A Definition of Unified Threat Management
Unified threat management (UTM) describes network solutions that integrates the capabilities of several security products into one all-inclusive security console. The all-in-one solution is much easier for an organization to manage than several different security solutions, reducing the complexity. This is most popular among small businesses because it provides an affordable alternative to purchasing each security solution separately. UTMs are commonly used in branch offices, home offices, banking, retail, and midsize companies.
Features of UTM Solutions
Almost every unified threat management application includes the same seven features. Some applications may also include additional features in order to appeal to certain customers.
- Intrusion prevention
- Virtual private networking (VPN)
- Web filtering
- Data loss prevention
Next Generation Firewalls vs. Unified Threat Management
Some sources say that UTMs and next-generation firewalls (NGFWs) are synonymous. It is true that some capabilities of NGFWs overlap with those of UTMs. However, UTMs include additional security features such as gateway antivirus and content filtering that are not covered by NGFWs. NGFWs are firewalls that include intrusion prevention systems and application intelligence. They were originally designed to fill the security hole left by traditional firewalls. UTM devices offer seven layers of security, NGFW being one of those layers. It is important to keep in mind that each solution is used for different reasons and none is superior to any other.
Benefits of Using a Unified Threat Management Solution
UTM solutions offer unique benefits to small and medium businesses that are looking to enhance their security programs. Because the capabilities of multiple specialized programs are contained in a single appliance, UTMs reduce the complexity of a company’s security system. Similarly, having one program that controls security reduces the amount of training that employees receive when being hired or migrating to a new system and allows for easy management in the future. This can also save money in the long run as opposed to having to buy multiple devices.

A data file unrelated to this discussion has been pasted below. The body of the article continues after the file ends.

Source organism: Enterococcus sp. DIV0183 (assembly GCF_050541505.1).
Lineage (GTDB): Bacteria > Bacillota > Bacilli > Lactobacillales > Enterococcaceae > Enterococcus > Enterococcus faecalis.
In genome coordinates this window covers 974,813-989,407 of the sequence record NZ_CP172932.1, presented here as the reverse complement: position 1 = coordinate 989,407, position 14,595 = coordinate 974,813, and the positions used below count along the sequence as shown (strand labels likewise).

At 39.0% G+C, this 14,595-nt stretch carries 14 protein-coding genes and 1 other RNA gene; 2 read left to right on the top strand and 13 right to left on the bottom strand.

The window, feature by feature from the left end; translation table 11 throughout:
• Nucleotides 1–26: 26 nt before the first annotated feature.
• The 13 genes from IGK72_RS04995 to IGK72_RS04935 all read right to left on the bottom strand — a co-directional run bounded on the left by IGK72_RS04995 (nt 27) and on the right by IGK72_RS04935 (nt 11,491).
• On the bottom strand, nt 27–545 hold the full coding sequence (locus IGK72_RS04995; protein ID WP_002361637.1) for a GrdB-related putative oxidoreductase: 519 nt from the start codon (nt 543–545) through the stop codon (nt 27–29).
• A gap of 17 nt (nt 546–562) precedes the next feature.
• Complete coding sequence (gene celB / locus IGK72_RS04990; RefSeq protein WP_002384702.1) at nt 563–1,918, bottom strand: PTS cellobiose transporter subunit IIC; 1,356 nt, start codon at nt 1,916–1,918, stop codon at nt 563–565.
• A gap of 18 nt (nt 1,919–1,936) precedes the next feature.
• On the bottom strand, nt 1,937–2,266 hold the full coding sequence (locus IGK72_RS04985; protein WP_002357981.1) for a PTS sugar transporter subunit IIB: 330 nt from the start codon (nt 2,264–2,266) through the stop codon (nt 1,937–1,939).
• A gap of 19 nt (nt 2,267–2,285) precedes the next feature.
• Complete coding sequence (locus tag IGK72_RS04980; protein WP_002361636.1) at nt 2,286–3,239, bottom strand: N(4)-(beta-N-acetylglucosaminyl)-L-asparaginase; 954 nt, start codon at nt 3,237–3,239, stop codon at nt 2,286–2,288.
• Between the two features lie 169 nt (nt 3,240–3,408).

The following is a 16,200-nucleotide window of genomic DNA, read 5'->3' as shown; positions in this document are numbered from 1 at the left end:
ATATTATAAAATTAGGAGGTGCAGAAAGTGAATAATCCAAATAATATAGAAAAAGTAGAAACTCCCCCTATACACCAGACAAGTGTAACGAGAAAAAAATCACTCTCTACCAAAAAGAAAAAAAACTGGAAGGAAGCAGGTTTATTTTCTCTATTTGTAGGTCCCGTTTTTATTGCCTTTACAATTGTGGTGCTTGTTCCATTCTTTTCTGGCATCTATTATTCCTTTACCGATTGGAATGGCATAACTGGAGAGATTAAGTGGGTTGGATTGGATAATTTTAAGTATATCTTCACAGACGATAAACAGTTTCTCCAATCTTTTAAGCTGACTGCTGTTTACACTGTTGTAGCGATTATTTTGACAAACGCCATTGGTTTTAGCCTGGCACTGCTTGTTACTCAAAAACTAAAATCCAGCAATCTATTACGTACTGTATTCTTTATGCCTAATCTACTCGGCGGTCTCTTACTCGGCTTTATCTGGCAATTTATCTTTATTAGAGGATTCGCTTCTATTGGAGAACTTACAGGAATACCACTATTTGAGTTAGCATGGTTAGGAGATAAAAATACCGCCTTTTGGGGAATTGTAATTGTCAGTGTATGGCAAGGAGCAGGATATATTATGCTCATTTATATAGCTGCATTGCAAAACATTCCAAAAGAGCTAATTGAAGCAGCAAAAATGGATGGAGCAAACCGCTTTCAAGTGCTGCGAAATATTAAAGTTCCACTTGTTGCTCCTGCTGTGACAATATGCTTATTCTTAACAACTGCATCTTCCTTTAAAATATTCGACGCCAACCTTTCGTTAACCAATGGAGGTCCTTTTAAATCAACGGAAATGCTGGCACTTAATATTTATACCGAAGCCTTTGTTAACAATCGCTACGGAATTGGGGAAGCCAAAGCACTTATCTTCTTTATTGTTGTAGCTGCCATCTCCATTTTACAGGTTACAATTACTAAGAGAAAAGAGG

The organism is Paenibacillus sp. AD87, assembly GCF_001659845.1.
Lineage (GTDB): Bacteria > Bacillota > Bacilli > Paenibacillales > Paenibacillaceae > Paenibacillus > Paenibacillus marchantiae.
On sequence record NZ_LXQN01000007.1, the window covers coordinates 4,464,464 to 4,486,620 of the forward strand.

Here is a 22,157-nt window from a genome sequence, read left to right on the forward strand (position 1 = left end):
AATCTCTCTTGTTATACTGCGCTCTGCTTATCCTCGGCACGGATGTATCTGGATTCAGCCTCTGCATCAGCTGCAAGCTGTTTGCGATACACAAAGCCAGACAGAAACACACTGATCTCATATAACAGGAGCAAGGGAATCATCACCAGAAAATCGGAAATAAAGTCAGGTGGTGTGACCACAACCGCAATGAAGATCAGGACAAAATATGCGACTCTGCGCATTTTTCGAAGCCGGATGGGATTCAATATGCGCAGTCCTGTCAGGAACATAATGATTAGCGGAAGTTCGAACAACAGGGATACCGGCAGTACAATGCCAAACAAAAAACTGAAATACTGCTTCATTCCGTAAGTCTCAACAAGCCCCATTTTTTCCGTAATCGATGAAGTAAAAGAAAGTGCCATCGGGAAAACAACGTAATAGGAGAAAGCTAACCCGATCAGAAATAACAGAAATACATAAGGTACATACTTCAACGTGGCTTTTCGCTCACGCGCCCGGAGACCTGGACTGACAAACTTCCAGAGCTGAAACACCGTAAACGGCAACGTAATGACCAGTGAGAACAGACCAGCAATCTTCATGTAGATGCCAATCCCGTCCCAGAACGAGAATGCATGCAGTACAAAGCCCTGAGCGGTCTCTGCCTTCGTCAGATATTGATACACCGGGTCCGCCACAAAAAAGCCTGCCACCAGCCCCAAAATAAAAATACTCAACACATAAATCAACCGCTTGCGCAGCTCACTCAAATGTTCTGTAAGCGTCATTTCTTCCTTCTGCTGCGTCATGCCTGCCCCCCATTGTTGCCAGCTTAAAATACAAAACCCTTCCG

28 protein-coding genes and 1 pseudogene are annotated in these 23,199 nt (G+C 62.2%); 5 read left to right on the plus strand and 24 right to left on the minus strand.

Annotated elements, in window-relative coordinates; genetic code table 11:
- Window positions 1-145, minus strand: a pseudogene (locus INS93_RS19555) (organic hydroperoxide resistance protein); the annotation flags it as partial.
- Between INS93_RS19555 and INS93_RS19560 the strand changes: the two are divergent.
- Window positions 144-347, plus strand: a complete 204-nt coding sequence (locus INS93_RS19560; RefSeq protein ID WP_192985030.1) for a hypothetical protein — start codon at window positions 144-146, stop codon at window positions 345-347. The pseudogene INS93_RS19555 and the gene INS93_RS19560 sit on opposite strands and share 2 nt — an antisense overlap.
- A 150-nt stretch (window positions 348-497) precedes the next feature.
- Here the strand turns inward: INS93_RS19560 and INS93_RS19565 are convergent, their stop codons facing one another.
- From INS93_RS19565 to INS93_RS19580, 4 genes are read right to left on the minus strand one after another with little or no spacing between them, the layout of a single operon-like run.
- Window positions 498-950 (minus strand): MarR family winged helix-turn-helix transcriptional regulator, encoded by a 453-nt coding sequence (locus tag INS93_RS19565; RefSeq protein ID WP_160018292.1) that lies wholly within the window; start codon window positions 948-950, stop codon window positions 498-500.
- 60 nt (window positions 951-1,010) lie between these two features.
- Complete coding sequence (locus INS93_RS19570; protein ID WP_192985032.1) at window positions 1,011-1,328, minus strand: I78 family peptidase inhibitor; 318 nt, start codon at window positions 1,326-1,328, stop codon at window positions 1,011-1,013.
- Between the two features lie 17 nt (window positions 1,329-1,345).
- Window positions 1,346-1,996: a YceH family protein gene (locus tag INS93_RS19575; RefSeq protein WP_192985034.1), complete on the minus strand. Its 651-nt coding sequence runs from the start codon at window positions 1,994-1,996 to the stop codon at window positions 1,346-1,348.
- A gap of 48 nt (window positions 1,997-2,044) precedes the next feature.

Some UTM solutions provide additional benefits for companies in strictly regulated industries. Appliances that use identity-based security to report on user activity while enabling policy creation based on user identity meet the requirements of regulatory compliance such as HIPPA, CIPA, and GLBA that require access controls and auditing that meet control data leakage.
UTM solutions also help to protect networks against combined threats. These threats consist of different types of malware and attacks that target separate parts of the network simultaneously. When using separate appliances for each security wall, preventing these combined attacks can be difficult. This is because each security wall has to be managed individually in order to remain up-to-date with the changing security threats. Because it is a single point of defense, UTM’s make dealing with combined threats easier.
Challenges of Using a Unified Threat Management Solution
The main benefit of using a UTM solution can also be its greatest weakness. When a company’s security capabilities are concentrated in one appliance, it becomes a possible single point of failure. This means that any malicious or ignorant entity would only have to disrupt the UTM to bring down the entire security system. Companies using a UTM device take the risk of putting all of their security ‘eggs’ in one basket. This risk should be taken seriously and weighed against the possible benefits of a UTM when analyzing security solutions. This could ultimately lead to a performance issue as well, meaning that the performance of the network may slow down, but is not to be a problem that cannot be overcome.
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